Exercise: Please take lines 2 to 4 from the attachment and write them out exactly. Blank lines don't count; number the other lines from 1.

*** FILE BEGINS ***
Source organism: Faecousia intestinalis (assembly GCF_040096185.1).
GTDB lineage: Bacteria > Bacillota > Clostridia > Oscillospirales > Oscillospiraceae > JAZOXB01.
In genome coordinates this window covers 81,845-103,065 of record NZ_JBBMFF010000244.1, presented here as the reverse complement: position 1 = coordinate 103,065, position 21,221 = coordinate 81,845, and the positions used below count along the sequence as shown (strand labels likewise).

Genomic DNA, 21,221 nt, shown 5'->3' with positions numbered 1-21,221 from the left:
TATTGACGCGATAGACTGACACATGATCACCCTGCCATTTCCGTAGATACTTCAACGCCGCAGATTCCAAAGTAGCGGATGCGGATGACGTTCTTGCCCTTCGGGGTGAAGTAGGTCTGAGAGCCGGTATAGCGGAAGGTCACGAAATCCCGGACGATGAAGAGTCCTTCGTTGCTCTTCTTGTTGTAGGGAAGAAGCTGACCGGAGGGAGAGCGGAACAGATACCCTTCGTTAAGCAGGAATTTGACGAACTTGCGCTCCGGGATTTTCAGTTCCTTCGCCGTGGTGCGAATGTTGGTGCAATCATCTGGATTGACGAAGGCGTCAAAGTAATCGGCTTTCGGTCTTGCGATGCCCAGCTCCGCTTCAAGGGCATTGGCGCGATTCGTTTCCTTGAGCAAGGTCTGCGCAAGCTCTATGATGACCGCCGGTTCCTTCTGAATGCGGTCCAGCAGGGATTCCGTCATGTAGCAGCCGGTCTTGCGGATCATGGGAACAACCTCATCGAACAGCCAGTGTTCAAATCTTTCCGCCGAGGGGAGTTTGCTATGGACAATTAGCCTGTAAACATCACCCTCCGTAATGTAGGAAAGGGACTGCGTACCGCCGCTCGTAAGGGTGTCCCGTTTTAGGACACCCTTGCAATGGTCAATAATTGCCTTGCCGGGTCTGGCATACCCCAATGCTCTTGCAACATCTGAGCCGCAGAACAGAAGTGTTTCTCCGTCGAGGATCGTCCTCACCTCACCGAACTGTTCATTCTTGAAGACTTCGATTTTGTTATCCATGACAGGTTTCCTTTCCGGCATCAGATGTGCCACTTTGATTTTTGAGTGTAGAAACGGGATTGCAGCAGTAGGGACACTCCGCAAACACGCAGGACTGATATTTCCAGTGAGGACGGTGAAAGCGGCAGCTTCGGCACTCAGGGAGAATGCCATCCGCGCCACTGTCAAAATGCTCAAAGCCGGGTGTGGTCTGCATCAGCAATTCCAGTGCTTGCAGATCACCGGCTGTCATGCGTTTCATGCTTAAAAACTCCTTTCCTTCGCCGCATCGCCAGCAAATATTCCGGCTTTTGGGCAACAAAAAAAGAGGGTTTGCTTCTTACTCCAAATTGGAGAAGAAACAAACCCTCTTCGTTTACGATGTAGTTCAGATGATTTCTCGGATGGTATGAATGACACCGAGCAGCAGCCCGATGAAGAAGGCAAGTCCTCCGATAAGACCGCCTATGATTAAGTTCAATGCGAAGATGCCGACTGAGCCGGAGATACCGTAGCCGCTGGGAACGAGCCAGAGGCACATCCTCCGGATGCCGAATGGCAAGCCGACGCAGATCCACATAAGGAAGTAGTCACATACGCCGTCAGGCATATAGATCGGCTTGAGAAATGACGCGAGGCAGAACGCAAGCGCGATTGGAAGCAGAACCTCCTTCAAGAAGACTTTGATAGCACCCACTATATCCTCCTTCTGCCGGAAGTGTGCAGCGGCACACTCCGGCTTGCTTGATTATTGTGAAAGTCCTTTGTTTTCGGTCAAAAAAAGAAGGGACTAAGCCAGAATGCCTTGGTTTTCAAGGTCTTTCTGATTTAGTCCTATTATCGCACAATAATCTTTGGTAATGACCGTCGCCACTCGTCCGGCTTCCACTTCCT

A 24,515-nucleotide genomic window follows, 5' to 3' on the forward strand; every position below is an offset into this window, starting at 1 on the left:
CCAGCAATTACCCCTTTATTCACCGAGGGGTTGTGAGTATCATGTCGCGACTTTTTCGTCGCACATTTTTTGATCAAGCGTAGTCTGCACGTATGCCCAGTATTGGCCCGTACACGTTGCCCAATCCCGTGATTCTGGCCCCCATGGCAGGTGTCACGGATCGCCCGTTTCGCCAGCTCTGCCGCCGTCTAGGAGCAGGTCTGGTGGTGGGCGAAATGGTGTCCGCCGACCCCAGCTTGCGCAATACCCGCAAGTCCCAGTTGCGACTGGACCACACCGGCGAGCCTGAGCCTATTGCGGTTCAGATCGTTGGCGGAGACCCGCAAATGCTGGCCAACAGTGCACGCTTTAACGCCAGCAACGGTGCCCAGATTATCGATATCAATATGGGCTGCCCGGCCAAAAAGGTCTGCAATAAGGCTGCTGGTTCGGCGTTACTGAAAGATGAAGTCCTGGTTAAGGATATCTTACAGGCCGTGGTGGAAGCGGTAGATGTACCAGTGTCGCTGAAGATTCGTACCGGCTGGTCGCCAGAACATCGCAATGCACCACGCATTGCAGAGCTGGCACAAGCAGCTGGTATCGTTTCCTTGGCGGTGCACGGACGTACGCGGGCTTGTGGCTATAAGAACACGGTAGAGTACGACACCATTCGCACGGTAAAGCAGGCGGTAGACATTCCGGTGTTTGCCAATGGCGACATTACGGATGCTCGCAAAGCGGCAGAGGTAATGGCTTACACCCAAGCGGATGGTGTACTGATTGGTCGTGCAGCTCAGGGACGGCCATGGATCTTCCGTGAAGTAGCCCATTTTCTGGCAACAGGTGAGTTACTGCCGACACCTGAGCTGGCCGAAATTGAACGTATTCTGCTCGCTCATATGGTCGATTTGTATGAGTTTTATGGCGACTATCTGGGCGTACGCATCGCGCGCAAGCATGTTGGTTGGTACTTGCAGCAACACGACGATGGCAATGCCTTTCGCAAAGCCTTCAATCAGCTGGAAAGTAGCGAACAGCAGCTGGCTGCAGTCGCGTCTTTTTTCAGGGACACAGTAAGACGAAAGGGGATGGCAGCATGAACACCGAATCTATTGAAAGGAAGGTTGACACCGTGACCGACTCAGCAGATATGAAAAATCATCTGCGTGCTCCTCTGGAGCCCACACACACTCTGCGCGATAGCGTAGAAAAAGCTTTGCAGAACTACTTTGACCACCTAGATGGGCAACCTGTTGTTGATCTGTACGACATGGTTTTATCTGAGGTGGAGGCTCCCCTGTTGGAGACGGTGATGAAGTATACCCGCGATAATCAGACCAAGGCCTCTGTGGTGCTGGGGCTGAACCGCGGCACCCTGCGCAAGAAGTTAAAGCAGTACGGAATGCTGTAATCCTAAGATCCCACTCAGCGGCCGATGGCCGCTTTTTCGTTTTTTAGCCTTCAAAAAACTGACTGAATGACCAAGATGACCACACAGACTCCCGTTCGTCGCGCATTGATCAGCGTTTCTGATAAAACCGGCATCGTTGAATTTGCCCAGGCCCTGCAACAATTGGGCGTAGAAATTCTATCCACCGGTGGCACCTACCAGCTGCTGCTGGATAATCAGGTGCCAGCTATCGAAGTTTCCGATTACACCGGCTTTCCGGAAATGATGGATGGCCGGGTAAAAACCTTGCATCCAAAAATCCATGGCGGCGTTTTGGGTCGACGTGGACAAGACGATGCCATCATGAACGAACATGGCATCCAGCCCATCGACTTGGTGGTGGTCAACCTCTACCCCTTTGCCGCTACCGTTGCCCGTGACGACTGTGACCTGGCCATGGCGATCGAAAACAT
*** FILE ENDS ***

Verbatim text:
GTDB lineage: Bacteria > Bacillota > Clostridia > Oscillospirales > Oscillospiraceae > JAZOXB01.
In genome coordinates this window covers 81,845-103,065 of record NZ_JBBMFF010000244.1, presented here as the reverse complement: position 1 = coordinate 103,065, position 21,221 = coordinate 81,845, and the positions used below count along the sequence as shown (strand labels likewise).

Genomic DNA, 21,221 nt, shown 5'->3' with positions numbered 1-21,221 from the left: